1. The first key which opens the door of success is the trading instinct, the knowledge and sense of the real value of any article. Without it a man need not trouble to enter business at all, but if he possesses it even in a rudimentary form he can cultivate it in the early days when the mind is still plastic, until it develops beyond all recognition. When I was a boy I knew the value in exchange of every marble in my village, and this practice of valuing became a subconscious habit until, so long as I remained in business, I always had an intuitive perception of the real and not the face value of any article.

The young man who will walk through life developing the capacity for determining values, and then correcting his judgments by his information, is the man who will succeed in business.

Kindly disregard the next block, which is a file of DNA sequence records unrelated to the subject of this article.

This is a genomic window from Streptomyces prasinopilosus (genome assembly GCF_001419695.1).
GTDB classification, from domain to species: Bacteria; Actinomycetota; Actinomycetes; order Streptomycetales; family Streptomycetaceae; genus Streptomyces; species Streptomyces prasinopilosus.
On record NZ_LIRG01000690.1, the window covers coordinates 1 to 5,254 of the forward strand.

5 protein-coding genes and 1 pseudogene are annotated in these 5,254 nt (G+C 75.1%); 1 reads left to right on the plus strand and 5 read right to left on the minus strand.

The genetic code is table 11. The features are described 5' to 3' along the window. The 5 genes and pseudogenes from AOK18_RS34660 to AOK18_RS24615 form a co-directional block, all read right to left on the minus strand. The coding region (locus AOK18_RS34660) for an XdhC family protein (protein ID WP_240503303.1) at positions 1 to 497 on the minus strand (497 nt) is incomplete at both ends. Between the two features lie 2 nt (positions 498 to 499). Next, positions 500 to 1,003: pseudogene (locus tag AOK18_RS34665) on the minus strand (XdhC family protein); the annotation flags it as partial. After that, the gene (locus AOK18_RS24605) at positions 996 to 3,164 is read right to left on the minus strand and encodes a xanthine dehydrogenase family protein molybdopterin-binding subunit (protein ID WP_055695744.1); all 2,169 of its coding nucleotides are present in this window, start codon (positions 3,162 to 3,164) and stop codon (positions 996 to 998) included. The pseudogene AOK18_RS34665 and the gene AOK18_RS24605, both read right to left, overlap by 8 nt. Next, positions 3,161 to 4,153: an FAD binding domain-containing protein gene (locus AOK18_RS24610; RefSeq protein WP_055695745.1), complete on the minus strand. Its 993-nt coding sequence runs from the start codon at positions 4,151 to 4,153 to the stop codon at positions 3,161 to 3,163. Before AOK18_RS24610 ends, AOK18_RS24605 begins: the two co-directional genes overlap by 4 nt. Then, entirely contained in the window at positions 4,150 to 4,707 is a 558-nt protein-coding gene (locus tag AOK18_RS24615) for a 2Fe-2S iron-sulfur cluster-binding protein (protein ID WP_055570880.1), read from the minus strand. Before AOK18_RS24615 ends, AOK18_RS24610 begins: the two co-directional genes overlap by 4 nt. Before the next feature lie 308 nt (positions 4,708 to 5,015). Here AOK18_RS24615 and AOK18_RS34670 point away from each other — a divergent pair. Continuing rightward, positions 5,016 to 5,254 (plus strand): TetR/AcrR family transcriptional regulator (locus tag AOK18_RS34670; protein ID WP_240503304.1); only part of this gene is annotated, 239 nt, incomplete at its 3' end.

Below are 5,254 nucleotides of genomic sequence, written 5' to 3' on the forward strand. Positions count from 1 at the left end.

2. But supposing that a young man has acquired this sense of values, he may yet ruin himself before he comes to the fruition of his talent if he will not practise economy. By economy I mean the economic conduct of his business. Examine your profit and loss account before you go out to conquer the financial world, and then go out for conquest—if the account justifies the enterprise. Too many men spend their time in laying down "pipe-lines" for future profits which may not arrive or only arrive for some newcomer who has taken over the business. There is nothing like sticking to one line of business until you have mastered it. A man who has learned how to conduct a single industry at a profit has conquered the obstacles which stand in the way of success in the larger world of enterprise.